28 September 2006

Jane Herbert and Mark Blades awarded £100,000 from the ESRC for a two year project

Jane Herbert and Mark Blades awarded £100,000 from the ESRC (the Economic and Social Research Council) for a two year project entitled "Fine-tuning the picture: Learning from television."

The lay summary is below:

Fine-tuning the picture: Learning from television

Within the first two years of life, children show evidence of learning simple actions demonstrated on televised programmes. Therefore, television has the potential to be an important source of information which could expose young children to skills, models, and resources that they might not otherwise have access to in their home or nursery environment. Although very young children do copy some actions and words from television, our previous research indicates that, at least into early childhood, less information is acquired from televised events than from real-life events. Furthermore, surprisingly little is known about what information children actually remember from their viewing of televised information or whether particular features of the presentation could be enhanced to improve learning. Understanding how to enhance media presentations effectively to ensure successful learning and memory of information will play a vital role in improving the educational resources we have available for young children.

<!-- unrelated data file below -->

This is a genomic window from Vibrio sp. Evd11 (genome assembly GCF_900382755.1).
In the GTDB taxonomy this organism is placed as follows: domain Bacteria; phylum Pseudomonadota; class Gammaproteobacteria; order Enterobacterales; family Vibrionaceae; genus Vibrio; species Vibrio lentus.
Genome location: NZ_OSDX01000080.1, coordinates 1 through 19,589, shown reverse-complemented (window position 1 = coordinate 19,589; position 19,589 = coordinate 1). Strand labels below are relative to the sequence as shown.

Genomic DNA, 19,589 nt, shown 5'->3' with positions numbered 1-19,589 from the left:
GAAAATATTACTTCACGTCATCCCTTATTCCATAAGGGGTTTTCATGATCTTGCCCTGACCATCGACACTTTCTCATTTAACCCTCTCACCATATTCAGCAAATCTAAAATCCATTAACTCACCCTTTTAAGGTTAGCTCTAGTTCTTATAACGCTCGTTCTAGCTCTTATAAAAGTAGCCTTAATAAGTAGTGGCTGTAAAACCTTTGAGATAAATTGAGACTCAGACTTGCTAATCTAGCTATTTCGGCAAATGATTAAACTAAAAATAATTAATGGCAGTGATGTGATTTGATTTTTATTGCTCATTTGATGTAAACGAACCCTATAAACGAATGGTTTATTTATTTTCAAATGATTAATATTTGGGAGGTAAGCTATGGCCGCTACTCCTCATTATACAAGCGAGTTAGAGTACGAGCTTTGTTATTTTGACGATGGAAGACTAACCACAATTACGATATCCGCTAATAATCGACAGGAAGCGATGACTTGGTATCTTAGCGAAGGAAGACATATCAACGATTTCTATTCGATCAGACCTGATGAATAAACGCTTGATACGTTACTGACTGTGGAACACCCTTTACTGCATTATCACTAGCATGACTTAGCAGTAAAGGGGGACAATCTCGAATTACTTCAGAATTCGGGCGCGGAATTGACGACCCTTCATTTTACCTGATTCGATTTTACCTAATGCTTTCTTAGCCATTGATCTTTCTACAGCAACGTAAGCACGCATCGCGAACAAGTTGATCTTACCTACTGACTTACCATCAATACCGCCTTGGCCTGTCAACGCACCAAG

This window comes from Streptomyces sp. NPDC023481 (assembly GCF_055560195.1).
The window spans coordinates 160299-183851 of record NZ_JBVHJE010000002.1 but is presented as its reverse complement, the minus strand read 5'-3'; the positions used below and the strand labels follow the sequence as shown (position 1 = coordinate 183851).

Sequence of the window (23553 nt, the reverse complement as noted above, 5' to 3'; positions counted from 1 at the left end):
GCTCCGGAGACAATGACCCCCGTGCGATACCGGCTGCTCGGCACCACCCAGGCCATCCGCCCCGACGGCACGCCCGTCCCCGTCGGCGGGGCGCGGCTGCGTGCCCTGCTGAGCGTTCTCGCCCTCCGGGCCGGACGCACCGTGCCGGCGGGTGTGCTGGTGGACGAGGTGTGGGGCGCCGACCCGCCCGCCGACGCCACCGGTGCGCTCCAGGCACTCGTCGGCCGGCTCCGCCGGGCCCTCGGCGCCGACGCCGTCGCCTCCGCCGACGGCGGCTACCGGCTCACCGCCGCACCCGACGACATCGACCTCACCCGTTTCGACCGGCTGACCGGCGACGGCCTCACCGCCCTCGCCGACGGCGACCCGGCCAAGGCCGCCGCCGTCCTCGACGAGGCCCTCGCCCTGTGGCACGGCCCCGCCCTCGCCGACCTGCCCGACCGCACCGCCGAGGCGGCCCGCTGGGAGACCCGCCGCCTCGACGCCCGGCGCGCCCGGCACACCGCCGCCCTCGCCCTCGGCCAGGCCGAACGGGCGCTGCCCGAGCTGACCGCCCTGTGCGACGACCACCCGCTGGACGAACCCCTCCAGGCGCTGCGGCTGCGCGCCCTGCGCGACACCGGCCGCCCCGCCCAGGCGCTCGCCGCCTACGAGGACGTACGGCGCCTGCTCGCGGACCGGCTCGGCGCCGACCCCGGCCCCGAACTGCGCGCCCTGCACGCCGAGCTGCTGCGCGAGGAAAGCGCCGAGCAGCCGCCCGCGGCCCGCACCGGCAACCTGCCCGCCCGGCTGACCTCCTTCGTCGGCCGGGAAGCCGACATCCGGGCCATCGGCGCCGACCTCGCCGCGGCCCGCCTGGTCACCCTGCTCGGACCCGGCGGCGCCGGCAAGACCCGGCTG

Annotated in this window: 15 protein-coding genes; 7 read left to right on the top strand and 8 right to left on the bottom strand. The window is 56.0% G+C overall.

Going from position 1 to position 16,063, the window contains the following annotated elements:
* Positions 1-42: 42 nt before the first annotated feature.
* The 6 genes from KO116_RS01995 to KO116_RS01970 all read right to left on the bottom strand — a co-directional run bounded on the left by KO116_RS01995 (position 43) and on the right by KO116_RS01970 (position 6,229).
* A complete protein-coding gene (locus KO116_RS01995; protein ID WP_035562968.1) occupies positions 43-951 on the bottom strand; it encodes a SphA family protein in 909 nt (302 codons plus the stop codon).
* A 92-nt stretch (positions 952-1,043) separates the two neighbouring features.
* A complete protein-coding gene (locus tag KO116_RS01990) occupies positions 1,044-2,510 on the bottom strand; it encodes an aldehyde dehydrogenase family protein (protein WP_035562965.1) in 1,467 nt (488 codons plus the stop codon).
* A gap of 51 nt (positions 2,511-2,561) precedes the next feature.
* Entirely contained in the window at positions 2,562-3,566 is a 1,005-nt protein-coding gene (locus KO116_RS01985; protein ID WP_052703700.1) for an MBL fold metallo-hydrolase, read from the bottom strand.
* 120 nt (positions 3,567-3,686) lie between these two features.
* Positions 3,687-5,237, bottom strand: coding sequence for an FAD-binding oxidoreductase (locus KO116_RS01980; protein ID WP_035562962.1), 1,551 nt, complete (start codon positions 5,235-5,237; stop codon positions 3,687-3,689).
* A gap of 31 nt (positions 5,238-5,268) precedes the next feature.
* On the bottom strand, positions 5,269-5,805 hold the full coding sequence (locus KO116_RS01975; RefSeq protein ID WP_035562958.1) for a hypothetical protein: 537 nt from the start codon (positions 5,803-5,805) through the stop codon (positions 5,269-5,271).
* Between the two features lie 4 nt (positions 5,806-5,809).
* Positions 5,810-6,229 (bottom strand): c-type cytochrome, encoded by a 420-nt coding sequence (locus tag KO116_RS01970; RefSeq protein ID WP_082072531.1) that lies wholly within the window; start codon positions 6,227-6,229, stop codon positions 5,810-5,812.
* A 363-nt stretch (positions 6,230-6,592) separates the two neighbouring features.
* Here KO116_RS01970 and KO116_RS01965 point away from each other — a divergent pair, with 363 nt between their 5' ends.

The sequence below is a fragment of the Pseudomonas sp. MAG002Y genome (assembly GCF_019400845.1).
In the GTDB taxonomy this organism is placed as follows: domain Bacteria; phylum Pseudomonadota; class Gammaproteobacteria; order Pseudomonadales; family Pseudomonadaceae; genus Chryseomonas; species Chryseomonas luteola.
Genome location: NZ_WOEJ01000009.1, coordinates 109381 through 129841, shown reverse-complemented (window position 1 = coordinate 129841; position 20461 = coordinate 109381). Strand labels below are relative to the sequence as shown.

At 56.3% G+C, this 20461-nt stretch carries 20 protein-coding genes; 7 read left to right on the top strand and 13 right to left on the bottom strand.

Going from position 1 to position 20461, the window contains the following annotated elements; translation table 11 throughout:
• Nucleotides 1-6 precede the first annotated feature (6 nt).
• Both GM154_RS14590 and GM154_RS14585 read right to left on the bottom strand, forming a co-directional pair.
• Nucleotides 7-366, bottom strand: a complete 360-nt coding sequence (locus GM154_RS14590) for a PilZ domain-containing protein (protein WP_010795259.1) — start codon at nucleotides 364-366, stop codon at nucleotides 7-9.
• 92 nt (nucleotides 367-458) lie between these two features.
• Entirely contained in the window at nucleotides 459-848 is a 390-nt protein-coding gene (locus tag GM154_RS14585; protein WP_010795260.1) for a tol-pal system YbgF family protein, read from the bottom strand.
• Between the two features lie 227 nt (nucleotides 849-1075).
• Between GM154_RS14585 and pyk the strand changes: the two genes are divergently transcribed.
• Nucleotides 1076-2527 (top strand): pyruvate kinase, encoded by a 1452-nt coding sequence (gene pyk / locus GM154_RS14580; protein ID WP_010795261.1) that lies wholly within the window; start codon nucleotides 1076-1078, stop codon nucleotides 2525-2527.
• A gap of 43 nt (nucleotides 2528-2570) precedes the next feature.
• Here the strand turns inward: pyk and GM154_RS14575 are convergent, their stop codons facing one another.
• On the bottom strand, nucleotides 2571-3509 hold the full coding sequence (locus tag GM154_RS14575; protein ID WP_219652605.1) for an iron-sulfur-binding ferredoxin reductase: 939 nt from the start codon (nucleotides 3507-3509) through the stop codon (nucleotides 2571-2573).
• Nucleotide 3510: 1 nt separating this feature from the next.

The purpose of our research is to evaluate and maximise the teaching potential of television information for 4-year-olds, an age when children are preparing to enter formal education. The proposed research will investigate whether features which have been shown to attract children’s attention to the television like visual effects (such as bright, coloured backgrounds, and animated characters), sound effects (such as interesting or unusual sounds), and verbal information provided by a narrator, can also increase children’s ability to learn and remember information from a video.

In a series of three studies, 4-year-olds will be shown a video of a presenter demonstrating a series of specific and unique actions using a novel object - a magical “colour change” box. Either immediately after watching the video, or after a delay of one week or one month, each child will be given the opportunity to show us and tell us about the actions and events they observed on the video. We are interested in the range of information children learn from the video, how long they remember this information for, and whether they can both show us and tell us about their memories. By comparing across groups we will also be able to determine the extent to which complex effects such as animation enhance or interfere with young children’s learning from television.